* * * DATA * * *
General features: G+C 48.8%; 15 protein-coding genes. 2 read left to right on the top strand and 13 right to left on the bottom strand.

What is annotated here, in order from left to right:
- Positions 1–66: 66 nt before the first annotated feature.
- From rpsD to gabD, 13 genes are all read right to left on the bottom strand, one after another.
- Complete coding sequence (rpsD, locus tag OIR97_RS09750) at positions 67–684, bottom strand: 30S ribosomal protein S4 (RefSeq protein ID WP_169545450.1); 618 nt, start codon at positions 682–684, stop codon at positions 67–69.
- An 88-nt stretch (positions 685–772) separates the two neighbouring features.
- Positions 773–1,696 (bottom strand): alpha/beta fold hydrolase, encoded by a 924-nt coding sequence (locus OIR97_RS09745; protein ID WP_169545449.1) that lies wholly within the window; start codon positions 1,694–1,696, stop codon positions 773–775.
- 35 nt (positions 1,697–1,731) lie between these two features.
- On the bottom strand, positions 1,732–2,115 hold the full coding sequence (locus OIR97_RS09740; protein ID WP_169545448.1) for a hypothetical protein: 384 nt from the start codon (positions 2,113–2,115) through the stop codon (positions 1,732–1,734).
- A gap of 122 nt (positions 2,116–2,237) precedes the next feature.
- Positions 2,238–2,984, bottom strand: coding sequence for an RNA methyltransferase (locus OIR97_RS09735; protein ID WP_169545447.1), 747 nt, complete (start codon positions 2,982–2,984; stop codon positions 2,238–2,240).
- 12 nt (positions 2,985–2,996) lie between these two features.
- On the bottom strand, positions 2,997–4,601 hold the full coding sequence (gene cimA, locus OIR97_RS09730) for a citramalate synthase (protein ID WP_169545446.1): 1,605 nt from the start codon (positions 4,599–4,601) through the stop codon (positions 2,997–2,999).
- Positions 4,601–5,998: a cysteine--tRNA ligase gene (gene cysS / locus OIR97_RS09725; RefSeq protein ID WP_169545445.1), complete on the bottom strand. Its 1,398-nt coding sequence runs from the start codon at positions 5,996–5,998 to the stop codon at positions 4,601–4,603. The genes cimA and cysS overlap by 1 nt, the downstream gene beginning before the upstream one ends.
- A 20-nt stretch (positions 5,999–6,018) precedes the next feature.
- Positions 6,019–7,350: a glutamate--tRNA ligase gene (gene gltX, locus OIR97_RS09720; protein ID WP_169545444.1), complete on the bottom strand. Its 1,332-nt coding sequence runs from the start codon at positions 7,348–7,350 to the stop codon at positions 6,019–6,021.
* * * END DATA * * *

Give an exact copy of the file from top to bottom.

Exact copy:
General features: G+C 48.8%; 15 protein-coding genes. 2 read left to right on the top strand and 13 right to left on the bottom strand.

What is annotated here, in order from left to right:
- Positions 1–66: 66 nt before the first annotated feature.
- From rpsD to gabD, 13 genes are all read right to left on the bottom strand, one after another.
- Complete coding sequence (rpsD, locus tag OIR97_RS09750) at positions 67–684, bottom strand: 30S ribosomal protein S4 (RefSeq protein ID WP_169545450.1); 618 nt, start codon at positions 682–684, stop codon at positions 67–69.
- An 88-nt stretch (positions 685–772) separates the two neighbouring features.
- Positions 773–1,696 (bottom strand): alpha/beta fold hydrolase, encoded by a 924-nt coding sequence (locus OIR97_RS09745; protein ID WP_169545449.1) that lies wholly within the window; start codon positions 1,694–1,696, stop codon positions 773–775.
- 35 nt (positions 1,697–1,731) lie between these two features.
- On the bottom strand, positions 1,732–2,115 hold the full coding sequence (locus OIR97_RS09740; protein ID WP_169545448.1) for a hypothetical protein: 384 nt from the start codon (positions 2,113–2,115) through the stop codon (positions 1,732–1,734).
- A gap of 122 nt (positions 2,116–2,237) precedes the next feature.
- Positions 2,238–2,984, bottom strand: coding sequence for an RNA methyltransferase (locus OIR97_RS09735; protein ID WP_169545447.1), 747 nt, complete (start codon positions 2,982–2,984; stop codon positions 2,238–2,240).
- 12 nt (positions 2,985–2,996) lie between these two features.
- On the bottom strand, positions 2,997–4,601 hold the full coding sequence (gene cimA, locus OIR97_RS09730) for a citramalate synthase (protein ID WP_169545446.1): 1,605 nt from the start codon (positions 4,599–4,601) through the stop codon (positions 2,997–2,999).
- Positions 4,601–5,998: a cysteine--tRNA ligase gene (gene cysS / locus OIR97_RS09725; RefSeq protein ID WP_169545445.1), complete on the bottom strand. Its 1,398-nt coding sequence runs from the start codon at positions 5,996–5,998 to the stop codon at positions 4,601–4,603. The genes cimA and cysS overlap by 1 nt, the downstream gene beginning before the upstream one ends.
- A 20-nt stretch (positions 5,999–6,018) precedes the next feature.
- Positions 6,019–7,350: a glutamate--tRNA ligase gene (gene gltX, locus OIR97_RS09720; protein ID WP_169545444.1), complete on the bottom strand. Its 1,332-nt coding sequence runs from the start codon at positions 7,348–7,350 to the stop codon at positions 6,019–6,021.